The paratroopers of U.S. Army's famous 101st Airborne Division, known as "The Screaming Eagles" due to their distinctive shoulder patch (a gold-beaked, red-tongued white-headed bald eagle on a black shield), were feared and respected by their North Vietnamese and Viet Cong enemies in Vietnam. The Vietnamese Communists called 101st troops "Chicken Men" because of the eagle shoulder patches, and had a cautious saying about them - "beware of the Chicken Men."
The closing credits include a famous poem about the war written by Major Michael Davis O'Donnell on January 1, 1970. O'Donnell was declared missing in action on March 24, 1970 after piloting a helicopter on an extraction mission inside Cambodia. He was declared killed in action in 1978. His remains were recovered and identified with DNA testing many years later, and were interred at Arlington National Cemetery in 2001.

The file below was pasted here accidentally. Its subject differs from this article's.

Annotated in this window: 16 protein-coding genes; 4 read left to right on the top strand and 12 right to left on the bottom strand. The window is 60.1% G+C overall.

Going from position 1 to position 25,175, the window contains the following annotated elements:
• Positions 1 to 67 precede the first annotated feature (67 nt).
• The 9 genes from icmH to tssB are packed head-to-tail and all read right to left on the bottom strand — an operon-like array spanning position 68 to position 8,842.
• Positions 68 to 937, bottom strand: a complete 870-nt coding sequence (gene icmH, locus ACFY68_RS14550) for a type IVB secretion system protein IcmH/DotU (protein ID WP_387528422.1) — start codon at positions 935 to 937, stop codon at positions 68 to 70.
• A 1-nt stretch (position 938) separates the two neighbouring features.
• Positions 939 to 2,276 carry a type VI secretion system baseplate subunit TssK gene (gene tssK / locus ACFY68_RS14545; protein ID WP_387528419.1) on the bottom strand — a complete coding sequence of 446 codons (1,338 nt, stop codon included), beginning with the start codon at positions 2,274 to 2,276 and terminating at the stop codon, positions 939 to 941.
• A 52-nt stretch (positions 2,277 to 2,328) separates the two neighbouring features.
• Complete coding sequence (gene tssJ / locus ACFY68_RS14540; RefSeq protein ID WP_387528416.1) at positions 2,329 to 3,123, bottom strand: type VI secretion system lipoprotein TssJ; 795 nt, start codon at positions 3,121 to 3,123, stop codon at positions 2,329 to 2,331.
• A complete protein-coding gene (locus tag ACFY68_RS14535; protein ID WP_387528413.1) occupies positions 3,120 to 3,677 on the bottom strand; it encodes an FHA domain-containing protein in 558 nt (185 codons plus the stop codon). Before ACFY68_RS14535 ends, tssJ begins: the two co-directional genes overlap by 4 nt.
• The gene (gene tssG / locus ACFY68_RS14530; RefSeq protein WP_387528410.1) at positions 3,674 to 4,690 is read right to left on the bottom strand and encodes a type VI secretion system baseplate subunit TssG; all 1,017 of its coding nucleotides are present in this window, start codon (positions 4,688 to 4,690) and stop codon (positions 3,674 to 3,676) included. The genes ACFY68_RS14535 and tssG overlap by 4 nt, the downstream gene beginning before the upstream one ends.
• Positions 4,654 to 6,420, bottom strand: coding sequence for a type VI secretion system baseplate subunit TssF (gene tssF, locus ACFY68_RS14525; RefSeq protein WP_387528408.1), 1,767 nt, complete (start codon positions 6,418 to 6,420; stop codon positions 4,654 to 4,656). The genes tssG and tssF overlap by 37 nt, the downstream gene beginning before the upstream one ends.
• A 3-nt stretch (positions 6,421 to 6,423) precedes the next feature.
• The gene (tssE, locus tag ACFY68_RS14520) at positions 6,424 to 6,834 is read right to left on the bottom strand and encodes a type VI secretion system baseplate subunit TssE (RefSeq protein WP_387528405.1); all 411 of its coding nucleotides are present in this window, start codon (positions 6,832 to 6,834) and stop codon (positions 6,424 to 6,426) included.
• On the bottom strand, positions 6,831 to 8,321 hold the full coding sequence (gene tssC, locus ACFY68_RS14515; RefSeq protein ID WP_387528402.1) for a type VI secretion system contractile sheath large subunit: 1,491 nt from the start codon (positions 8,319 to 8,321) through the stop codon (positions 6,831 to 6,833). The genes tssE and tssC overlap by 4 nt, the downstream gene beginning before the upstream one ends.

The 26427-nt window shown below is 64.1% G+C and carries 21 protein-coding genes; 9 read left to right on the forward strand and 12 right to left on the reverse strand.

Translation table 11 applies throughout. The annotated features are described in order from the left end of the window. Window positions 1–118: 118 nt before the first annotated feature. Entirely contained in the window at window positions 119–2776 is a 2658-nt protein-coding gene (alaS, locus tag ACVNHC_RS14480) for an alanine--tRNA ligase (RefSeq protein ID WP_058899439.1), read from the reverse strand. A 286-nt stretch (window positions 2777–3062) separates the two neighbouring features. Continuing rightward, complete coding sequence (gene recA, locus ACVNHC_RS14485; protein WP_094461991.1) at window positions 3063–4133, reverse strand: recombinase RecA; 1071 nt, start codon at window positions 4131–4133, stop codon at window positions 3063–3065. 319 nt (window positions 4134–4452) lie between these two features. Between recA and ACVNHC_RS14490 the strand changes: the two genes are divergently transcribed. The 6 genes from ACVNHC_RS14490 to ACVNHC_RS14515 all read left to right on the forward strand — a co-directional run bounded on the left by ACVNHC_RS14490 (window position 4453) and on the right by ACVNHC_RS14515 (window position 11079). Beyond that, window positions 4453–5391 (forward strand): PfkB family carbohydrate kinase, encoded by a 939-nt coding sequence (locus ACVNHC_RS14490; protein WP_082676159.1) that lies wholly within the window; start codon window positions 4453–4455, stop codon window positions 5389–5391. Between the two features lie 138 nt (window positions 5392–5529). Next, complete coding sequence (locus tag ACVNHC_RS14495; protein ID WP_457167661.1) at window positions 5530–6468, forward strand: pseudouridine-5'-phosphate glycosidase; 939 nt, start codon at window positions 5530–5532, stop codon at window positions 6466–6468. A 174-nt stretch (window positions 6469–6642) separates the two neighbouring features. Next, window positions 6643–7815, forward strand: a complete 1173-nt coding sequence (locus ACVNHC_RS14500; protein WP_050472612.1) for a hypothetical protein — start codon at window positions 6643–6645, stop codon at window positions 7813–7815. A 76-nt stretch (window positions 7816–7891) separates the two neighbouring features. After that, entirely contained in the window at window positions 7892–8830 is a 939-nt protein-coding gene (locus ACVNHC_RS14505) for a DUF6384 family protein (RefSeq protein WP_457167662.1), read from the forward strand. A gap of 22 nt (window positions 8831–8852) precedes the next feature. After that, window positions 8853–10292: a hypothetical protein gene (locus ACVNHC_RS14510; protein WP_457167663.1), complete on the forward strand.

Near the end of the film, there is a scene where a soldier, his face covered with bandages, is blindly reaching out to his comrades as they hurry past him. This is taken from a famous picture taken at the real Hamburger Hill.
After the May 17 battle, Dylan McDermott, as Sgt. Frantz, vehemently tells an Army photographer who shows up to "Unass my AO!" In the condensed language of GI slang, it is an order to move his ass out of the sergeant's Area of Operations, and in this context it expresses the infantry GI's contempt for soldiers who don't fight.
This movie's opening prologue states: "On 10 May 1969 Troops of the 101st Airborne Division engaged the enemy at the base of Hill 937 in the A Shau Valley. Ten days and eleven bloody assaults later, the Troops who fought there called it . . . HAMBURGER HILL."